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We Were There, Volume 1
by Yuki Obata


Overview - Nanami Takahashi falls for Motoharu Yano, the most popular, carefree boy in class. For Nanami, it's first love, but Yano is still grieving the death of his girlfriend who died the year before.

Nanami starts high school with high hopes of making lots of friends.  Read more...


 
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More About We Were There, Volume 1 by Yuki Obata
 
 
 
Overview
Nanami Takahashi falls for Motoharu Yano, the most popular, carefree boy in class. For Nanami, it's first love, but Yano is still grieving the death of his girlfriend who died the year before.

Nanami starts high school with high hopes of making lots of friends. She develops a crush on the enigmatic Yano, but he may have too many secrets for her to handle.

Nanami Takahashi falls for Motoharu Yano, the most popular, carefree boy in class. For Nanami, it's first love, but Yano is still grieving the death of his girlfriend who died the year before.

 
Details
  • ISBN-13: 9781421520186
  • ISBN-10: 1421520184
  • Publisher: Viz Media
  • Publish Date: November 2008
  • Page Count: 200
  • Dimensions: 7.46 x 5.06 x 0.59 inches
  • Shipping Weight: 0.35 pounds

Series: We Were There #1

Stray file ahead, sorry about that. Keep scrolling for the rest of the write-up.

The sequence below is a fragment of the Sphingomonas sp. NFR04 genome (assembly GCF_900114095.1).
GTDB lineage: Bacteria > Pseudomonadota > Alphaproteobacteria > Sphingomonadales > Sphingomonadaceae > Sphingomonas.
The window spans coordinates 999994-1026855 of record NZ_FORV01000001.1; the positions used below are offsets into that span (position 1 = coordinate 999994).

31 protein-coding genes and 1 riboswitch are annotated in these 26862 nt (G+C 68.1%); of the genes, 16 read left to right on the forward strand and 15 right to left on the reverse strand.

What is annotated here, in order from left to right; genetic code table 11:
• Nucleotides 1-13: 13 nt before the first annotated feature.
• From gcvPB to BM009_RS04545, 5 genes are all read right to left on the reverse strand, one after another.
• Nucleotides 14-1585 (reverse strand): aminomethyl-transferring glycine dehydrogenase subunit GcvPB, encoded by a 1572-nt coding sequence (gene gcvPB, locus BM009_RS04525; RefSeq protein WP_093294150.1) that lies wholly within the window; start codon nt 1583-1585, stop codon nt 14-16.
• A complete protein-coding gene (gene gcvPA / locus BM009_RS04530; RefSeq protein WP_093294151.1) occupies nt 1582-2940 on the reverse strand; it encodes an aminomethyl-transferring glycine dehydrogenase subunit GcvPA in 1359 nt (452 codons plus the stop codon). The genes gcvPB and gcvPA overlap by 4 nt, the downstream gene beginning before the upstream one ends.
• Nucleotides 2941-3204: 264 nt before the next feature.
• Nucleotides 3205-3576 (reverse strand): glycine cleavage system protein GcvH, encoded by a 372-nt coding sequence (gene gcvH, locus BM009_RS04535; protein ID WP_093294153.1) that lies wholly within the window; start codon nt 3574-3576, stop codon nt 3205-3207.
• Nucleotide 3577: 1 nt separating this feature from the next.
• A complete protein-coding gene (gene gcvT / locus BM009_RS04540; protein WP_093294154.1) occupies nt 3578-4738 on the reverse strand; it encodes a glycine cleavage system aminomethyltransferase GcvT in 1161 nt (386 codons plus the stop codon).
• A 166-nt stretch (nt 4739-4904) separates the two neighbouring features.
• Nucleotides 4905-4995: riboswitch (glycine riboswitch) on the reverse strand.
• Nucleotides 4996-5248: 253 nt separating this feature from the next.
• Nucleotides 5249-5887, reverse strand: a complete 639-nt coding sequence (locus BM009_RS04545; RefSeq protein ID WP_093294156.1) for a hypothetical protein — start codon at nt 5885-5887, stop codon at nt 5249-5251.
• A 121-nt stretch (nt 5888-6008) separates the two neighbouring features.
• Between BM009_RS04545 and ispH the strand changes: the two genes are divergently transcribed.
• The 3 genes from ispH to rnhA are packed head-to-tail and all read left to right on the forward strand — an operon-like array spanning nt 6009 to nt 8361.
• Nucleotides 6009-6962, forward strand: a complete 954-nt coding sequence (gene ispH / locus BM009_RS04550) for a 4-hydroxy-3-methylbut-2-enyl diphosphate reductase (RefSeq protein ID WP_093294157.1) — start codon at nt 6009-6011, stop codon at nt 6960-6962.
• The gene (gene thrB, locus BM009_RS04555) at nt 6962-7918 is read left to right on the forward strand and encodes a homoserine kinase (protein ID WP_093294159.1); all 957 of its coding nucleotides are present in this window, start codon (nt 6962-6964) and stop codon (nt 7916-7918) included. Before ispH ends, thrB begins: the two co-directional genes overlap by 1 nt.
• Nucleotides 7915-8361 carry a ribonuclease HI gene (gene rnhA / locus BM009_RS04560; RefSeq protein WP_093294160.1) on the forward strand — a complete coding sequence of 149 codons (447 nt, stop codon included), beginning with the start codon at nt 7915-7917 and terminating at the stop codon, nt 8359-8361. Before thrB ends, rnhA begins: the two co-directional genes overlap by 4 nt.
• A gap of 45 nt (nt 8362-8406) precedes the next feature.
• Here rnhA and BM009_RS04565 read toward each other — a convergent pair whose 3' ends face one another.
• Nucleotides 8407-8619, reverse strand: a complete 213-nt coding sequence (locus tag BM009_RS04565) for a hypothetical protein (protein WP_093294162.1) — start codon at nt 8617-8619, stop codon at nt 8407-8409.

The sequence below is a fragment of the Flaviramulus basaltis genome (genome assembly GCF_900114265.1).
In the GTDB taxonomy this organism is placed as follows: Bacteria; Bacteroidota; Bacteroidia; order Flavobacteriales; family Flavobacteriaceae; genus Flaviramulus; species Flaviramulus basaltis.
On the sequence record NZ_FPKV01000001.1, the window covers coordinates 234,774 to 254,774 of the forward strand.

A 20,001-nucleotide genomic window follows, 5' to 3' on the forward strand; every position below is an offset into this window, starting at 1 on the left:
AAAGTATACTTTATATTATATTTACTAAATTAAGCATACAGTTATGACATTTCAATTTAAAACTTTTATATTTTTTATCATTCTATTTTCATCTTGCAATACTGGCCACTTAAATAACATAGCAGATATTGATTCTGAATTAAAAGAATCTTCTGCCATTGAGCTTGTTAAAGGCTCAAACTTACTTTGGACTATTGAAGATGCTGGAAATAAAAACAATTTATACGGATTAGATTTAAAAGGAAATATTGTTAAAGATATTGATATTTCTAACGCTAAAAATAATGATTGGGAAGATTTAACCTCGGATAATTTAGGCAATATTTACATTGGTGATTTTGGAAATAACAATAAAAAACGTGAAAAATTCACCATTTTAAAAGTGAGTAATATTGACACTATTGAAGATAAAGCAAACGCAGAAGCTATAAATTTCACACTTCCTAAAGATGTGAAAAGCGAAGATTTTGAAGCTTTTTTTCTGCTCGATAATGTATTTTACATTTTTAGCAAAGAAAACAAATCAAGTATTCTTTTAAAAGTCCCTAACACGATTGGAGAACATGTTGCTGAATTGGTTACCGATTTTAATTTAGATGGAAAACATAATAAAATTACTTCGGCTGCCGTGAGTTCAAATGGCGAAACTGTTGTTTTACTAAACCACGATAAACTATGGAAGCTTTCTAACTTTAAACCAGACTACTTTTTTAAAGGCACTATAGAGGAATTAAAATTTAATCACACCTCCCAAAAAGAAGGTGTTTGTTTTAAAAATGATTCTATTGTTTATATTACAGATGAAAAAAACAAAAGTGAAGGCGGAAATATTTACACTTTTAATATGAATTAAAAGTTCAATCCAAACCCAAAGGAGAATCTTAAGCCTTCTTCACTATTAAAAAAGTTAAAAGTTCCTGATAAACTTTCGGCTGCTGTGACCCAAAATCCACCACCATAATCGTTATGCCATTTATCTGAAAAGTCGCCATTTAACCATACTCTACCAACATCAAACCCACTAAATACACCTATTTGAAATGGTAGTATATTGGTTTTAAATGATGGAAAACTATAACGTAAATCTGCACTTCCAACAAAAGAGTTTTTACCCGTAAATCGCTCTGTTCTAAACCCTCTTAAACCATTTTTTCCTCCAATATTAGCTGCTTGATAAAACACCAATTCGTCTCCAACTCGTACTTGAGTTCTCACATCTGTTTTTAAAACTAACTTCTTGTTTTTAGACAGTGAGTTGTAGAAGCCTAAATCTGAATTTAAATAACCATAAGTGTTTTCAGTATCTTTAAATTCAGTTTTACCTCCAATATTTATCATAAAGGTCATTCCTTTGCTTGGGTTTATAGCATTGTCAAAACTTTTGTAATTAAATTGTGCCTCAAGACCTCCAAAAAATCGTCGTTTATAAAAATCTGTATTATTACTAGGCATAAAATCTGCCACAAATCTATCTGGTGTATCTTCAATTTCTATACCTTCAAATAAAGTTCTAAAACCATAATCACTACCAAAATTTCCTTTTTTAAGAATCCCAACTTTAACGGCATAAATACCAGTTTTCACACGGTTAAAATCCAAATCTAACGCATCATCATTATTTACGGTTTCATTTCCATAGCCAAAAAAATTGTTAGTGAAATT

Related Categories

Books > Comics & Graphic Novels > Manga - General

 
Publishers Weekly Reviews

Publishers Weekly® Reviews

  • Reviewed in: Publishers Weekly, page 43.
  • Review Date: 2008-11-24
  • Reviewer: Staff

This satisfying one-volume story feels complete, but a little short. Jun, a junior high overachiever and working-class girl, begins attending Ellsmere, an extremely elite boarding school. She befriends her weird roommate, Cassie, who is obsessed with the woods behind the school and convinced a strange creature dwells within them. The two girls are targeted by Emily, the class bully whose goal is not only to stigmatize the freaks but also to destroy Jun's future. Although it's carefully written and likely to be a sure-fire hit with middle-school girls, the book falls flat at times. The strength of this story rests with villain Emily, but she's poorly characterized. The pace and storytelling are heavily manga-influenced, in a good way, though the artwork is similar to Bryan Lee O'Malley's Scott Pilgrim series. The strongest part is the exciting, well-paced action sequence at the end. Hicks (Zombies Calling) is at her best when the book sticks with authenticity. (Dec.)

 
BAM Customer Reviews